After inventor Richard Tait sold his widely popular game Cranium to Hasbro, he acquired a new found passion in the game of soccer.
After spending some time with Santa Maria Rivera, a Seattle Sounders player, Tait learned much of Rivera's life. Rivera's story of growing up in poverty in Michoacan, Mexico struck a chord with Tait, surfacing a desire to give back to those in similar situations.
That desire to give back led Tait to Sunnyside's Promise, and he began inquiring more about its programs and services provided to the Sunnyside community.
Last October he visited with Sunnyside's Promise Executive Director Mark Baysinger, learning even more about the organization's programs.
As Tait began learning more about the program, he found out about the organization's community soccer project. Hoping to have the soccer field ready by this coming August, Baysinger expressed the need for help.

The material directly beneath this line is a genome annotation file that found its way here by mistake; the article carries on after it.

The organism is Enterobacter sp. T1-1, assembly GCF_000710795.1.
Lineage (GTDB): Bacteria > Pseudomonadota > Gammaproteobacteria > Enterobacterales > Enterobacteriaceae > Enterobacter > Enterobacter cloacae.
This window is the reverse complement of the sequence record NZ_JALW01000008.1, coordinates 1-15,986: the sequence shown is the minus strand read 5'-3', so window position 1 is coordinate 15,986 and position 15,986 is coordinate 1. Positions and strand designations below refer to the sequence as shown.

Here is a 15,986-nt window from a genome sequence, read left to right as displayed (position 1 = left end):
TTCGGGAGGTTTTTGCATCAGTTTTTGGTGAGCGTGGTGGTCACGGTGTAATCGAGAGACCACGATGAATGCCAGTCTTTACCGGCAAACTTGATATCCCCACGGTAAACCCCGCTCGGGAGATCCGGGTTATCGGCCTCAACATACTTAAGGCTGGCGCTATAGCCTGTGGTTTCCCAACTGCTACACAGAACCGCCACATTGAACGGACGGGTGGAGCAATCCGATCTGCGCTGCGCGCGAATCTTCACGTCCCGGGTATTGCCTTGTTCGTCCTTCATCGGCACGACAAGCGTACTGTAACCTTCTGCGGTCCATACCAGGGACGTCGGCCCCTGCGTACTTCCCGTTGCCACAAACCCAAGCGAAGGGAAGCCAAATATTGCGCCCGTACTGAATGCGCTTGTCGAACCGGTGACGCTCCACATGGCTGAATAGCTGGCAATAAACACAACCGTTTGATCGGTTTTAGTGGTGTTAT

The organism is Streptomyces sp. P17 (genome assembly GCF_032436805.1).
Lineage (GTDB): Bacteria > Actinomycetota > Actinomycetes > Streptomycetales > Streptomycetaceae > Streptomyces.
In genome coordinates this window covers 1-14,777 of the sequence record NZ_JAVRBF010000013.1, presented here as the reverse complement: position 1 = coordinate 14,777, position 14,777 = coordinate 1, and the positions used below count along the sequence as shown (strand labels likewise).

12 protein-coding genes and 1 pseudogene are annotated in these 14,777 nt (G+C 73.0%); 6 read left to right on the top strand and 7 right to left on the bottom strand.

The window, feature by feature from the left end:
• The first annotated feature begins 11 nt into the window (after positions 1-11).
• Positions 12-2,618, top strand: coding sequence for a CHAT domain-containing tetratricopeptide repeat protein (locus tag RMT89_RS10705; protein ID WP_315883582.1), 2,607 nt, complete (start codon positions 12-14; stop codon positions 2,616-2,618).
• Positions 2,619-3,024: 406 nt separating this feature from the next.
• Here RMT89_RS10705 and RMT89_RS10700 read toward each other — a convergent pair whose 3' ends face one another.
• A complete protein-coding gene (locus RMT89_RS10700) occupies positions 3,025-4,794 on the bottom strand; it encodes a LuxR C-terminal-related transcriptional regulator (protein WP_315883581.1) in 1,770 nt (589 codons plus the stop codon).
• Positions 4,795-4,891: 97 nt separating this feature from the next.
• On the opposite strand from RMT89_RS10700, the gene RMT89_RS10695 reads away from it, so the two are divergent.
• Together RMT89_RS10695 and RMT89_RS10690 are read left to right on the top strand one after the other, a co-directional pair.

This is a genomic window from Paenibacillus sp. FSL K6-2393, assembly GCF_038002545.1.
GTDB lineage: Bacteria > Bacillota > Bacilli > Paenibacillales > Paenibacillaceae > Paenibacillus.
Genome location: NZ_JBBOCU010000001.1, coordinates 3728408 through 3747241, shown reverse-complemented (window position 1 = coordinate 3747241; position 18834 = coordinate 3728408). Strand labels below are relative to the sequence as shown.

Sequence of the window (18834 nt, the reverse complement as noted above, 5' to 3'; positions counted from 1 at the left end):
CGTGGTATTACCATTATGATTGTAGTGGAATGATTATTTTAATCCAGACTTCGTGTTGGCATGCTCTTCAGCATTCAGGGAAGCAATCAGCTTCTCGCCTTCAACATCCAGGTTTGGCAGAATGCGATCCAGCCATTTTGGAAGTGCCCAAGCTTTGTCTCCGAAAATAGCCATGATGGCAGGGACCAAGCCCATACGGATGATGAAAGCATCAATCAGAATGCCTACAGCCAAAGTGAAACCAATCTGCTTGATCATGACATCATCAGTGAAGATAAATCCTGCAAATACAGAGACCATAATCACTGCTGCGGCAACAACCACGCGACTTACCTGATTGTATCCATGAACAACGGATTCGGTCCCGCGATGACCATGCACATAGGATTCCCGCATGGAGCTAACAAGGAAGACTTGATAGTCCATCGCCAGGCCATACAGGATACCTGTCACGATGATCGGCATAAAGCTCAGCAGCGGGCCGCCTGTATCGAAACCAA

Tait was motivated and inspired to help an area with a migrant population, and adding his new passion of soccer into the mix was the perfect match-up for Sunnyside's Promise soccer program, according to Baysinger.
Since the partnership formed last October, Sunnyside's Promise has received $15,000 from Tait, with additional donations from Yakima Valley resident Bill Dolsen of Cow Palace and Coke Distribution.
Dolsen and Tait work together, as Tait also created Golazo, a new energy drink that Dolsen's Coke business distributes.
Dolsen donated $5,000 worth of compost for the two soccer fields, located in a lot near the Sunnyside Law and Justice Center.
To further ready the fields for the August soccer season, Baysinger says he's applied for two additional grants, hoping to be able to supply the fields with four goals for the two fields, a striping paint machine, soccer balls, practice jerseys and player benches.
He says if all goes according to plan, the field will be ready to host "thousands of Sunnyside's youth" during soccer season beginning this August